If you are planning to use the internal light meter of the camera (which is perhaps a little unwise, it would be better to use a handheld incident meter) but if you insist on using the internal meter maybe setting exposure of a grey card filling the frame will give the most reliable method af achieveing a good exposure .


With regards to Kodachrome and film stocks, its probably best to try shooting and projecting several rolls of Reversal either Echtacrome 64t (which I don't dislike as much as others here do) or/and some PlusX/Tri X to get used to the camera and experimenting with exposure levels. Maybe then try the Vision stocks (which I find to grainy in super 8) and with the extra cost of telecine.

As for sync sound, the camera is noisy so will be need to be blimped in some way, also the camera is not crystal synced so it will drift, so it recomended you keep dialougue to a minimum and record many wild tracks of the actors saying their lines, as a safety net for latter.

Edited by Andy_Alderslade, 16 July 2006 - 12:38 PM.

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#7 SteveParkr

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Posted 18 July 2006 - 11:02 AM

Thank you very much for the advice! I just purchased HiCon B&W film ASA10 and Vision2 500T. Will the 814 automatically adjust the meter readings for me for exposure?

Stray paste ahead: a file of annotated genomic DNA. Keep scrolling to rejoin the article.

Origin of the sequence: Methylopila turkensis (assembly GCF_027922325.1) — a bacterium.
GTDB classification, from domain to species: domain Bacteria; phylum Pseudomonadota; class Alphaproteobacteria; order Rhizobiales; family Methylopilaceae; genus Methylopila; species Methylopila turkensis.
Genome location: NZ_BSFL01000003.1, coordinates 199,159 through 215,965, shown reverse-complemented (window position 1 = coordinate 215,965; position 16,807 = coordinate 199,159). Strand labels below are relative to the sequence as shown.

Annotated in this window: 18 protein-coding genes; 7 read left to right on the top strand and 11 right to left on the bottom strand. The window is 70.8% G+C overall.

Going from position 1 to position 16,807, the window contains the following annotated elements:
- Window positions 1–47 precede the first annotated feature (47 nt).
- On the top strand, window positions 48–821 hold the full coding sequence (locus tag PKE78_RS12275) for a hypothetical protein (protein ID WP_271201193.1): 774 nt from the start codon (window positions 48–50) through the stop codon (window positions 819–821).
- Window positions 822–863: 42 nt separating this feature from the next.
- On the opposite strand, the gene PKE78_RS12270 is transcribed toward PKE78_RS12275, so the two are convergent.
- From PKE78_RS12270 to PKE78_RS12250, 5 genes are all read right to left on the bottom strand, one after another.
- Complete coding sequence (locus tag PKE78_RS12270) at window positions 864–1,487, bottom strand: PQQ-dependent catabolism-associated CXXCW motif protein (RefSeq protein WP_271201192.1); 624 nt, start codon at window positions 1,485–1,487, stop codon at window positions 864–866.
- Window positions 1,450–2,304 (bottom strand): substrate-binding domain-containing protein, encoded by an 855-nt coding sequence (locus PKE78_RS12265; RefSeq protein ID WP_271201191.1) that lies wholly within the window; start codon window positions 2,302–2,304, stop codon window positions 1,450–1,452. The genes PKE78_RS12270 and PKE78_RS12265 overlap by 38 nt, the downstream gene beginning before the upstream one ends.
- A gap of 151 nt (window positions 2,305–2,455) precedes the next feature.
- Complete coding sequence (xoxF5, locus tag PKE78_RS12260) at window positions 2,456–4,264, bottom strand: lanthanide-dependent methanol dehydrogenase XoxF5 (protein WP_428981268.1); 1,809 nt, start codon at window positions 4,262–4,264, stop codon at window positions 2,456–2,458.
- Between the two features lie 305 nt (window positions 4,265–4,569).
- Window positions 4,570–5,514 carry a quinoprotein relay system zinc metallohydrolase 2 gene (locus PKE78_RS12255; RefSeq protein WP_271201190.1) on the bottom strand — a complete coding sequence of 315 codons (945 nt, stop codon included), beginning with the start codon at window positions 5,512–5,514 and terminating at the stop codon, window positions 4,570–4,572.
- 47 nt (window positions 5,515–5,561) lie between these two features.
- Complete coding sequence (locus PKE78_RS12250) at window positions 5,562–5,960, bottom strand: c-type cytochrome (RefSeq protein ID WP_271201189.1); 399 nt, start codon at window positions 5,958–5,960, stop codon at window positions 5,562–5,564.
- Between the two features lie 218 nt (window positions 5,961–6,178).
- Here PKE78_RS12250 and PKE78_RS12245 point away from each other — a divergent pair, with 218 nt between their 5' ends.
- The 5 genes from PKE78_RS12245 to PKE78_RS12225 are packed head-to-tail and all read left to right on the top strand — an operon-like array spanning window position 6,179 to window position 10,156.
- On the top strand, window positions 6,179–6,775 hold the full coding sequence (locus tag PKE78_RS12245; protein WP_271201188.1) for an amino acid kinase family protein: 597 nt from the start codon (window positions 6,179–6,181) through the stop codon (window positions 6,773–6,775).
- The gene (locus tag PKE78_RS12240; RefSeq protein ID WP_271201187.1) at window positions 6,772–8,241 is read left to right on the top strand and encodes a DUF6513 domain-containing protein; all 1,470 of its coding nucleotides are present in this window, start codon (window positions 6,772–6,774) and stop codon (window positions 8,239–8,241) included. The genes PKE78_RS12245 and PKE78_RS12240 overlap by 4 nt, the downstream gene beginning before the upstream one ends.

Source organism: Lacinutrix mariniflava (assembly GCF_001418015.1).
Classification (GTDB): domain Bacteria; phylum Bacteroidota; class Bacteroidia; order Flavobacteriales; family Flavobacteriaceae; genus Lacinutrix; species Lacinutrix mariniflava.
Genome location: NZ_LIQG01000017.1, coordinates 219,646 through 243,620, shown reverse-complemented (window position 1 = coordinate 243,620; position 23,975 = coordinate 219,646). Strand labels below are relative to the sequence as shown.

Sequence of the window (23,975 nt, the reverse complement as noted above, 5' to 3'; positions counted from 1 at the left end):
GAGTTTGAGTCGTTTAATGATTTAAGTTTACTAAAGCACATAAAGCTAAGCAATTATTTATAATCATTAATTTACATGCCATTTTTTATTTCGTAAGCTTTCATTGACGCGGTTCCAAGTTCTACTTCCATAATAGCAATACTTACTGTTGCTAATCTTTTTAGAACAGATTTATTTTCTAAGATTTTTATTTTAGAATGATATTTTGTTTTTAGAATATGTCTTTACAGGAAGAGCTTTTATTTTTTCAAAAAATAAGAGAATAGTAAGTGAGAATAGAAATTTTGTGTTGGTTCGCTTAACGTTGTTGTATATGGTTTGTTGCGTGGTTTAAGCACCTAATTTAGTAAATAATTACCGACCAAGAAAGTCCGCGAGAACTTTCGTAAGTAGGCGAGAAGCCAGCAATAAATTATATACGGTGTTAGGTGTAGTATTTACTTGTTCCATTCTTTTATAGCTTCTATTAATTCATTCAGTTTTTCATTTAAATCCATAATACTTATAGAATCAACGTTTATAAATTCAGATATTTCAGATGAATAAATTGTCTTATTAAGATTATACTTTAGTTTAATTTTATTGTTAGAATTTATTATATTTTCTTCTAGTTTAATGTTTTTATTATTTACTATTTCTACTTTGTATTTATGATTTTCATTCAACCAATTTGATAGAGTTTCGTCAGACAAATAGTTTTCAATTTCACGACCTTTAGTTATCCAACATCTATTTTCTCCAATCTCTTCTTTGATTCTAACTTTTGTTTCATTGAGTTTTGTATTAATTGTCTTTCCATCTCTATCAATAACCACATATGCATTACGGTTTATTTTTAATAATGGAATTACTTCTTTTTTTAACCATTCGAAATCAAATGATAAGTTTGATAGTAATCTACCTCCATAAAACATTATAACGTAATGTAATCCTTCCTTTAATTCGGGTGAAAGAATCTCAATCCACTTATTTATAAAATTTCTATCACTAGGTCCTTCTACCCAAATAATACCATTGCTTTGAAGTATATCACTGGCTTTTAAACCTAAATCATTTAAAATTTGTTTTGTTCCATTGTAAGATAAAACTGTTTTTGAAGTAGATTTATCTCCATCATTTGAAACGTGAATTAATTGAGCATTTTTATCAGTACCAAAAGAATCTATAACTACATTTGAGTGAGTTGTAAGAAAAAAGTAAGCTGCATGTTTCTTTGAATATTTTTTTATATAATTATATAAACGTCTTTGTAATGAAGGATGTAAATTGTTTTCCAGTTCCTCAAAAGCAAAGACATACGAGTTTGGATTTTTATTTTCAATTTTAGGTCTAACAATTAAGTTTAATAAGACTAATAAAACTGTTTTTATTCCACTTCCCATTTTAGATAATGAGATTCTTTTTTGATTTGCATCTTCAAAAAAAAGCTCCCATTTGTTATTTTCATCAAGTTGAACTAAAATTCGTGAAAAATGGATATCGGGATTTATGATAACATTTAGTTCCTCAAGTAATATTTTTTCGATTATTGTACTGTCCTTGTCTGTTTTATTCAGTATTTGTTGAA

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#8 Andy_Alderslade

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Posted 18 July 2006 - 11:56 AM

Thank you very much for the advice! I just purchased HiCon B&W film ASA10 and Vision2 500T. Will the 814 automatically adjust the meter readings for me for exposure?


I doubt it will expose the 500T properly, so you may have to use a seperate meter. Expect it to be quite grainy also.
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#9 SteveParkr

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Posted 18 July 2006 - 12:06 PM

thank you Mr. Andy. Regarding the ASA10, when I load the cartridge, should everything adjust automatically for exposure? Any books you recommend regarding film stocks, latitude, lighting, cinematography in general? I'd like to know the general idea behind film exposure and types, but I don't want to make it my main focus since in the future I'll hire a DP for any shooting. thank you
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#10 Andy_Alderslade